Similar attitudes were provided for other crimes as well. This was upheld by the first great ecumenical council at Nicaea in AD 325, “in the case of anyone whatsoever who is dying and seeks to share in the Eucharist, the bishop upon examining the matter shall give him a share in the offering” (Nicaea, canon 13).  Ancyra also included the man responsible for the events that led to the abortion.

In AD 375, Basil the Great wrote a series of letters that significantly influenced church legislation. Of these canons of Basil the Great, two are concerned with abortion.

Canon 2: The woman who purposely destroys her unborn child is guilty of murder.With us there is no nice enquiry as to its being formed or unformed …The punishment, however, of these women should not be for life, but for the term of ten years.

Canon 8: Women also who administer drugs to cause abortion, as well as those who take poisons to destroy unborn children, are murderesses.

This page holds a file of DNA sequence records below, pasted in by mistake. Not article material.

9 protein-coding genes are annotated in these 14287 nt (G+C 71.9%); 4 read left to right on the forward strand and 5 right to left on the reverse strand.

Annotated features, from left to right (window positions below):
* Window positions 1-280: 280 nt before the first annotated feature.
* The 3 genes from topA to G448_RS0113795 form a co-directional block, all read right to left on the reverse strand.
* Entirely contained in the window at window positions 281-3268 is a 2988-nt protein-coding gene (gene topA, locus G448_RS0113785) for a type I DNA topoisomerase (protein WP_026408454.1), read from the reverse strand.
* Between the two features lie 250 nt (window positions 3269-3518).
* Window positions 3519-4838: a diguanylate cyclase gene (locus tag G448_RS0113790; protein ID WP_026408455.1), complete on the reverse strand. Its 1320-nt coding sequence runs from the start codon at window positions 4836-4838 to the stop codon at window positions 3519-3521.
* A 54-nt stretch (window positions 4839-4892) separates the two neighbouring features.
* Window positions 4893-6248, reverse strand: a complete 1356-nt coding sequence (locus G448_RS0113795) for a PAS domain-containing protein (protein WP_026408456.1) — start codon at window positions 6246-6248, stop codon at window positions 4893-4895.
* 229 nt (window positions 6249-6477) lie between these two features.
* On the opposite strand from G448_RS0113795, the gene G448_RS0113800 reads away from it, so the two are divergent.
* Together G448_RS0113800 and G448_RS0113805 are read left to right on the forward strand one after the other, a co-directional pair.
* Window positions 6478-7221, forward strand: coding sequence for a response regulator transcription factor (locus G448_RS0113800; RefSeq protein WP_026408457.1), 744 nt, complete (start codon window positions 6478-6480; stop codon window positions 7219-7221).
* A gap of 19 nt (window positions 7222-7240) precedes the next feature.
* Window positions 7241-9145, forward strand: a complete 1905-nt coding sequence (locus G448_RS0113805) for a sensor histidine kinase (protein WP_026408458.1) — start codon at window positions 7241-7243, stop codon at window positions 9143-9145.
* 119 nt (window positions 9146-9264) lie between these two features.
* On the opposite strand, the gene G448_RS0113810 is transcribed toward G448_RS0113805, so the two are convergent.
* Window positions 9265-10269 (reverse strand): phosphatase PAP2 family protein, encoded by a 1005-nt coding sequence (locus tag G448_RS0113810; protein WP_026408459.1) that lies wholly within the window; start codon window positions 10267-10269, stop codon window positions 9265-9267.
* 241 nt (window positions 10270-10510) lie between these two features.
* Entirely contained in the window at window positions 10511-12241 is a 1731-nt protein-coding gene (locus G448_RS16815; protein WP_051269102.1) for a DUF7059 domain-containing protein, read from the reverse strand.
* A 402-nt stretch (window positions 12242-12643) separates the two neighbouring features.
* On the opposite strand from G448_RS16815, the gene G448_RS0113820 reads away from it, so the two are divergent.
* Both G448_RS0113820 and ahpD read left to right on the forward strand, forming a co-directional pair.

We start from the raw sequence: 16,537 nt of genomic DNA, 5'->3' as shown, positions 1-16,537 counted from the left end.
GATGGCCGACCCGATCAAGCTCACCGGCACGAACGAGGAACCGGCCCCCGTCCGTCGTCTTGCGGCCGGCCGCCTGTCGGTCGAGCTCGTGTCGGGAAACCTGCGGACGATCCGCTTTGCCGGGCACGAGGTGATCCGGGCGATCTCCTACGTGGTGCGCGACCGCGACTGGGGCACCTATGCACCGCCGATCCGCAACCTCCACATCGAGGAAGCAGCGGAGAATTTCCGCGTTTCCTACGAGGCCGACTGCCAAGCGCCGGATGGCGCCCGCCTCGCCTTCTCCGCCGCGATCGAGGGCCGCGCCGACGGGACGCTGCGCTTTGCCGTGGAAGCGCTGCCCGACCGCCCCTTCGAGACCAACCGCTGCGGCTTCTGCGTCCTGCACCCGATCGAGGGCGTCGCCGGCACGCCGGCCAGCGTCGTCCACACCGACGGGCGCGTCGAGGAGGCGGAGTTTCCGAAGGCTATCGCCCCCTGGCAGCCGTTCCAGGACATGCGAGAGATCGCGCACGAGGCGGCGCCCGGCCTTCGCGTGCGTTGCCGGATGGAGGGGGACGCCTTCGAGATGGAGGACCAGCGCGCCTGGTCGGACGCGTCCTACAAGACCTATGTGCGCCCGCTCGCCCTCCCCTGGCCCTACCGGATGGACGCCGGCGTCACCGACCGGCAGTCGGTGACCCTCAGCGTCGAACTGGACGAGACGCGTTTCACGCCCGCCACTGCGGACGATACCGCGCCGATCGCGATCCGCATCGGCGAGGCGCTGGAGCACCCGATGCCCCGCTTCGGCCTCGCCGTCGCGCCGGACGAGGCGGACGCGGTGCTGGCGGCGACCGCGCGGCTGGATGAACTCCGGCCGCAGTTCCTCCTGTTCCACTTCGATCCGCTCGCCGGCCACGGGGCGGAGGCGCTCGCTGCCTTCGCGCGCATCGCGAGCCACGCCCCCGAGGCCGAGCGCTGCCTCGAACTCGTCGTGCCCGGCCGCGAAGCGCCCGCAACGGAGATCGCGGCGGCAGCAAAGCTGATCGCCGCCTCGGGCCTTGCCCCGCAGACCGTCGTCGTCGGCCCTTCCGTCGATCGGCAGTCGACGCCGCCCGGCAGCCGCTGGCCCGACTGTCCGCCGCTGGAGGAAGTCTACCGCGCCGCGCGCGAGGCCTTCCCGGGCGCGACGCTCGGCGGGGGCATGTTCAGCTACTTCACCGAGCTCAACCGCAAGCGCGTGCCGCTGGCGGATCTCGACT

Basil asserted that those who had an abortion or administered the drugs to induce the abortion were guilty of murder.  While there was disagreement as to the duration of the penance for such an act, there was no question as to the criminality of the act.  According to Basil, abortion is murder and it should be treated as such.  For the purpose of penance, Basil rejected the distinction between the unborn being “formed” or “unformed.”  This distinction was not discussed at the Councils of Elvira and Ancyra, but Basil seems to have heard of it.

This distinction between the formed unborn and the unformed unborn was already present in the Greek translation of the Hebrew Old Testament, which was known as the Septuagint and the first-century Jewish philosopher Philo of Alexandra.However, this strand of thinking regarding the unborn did not enter Christian thinking until the fourth and fifth centuries.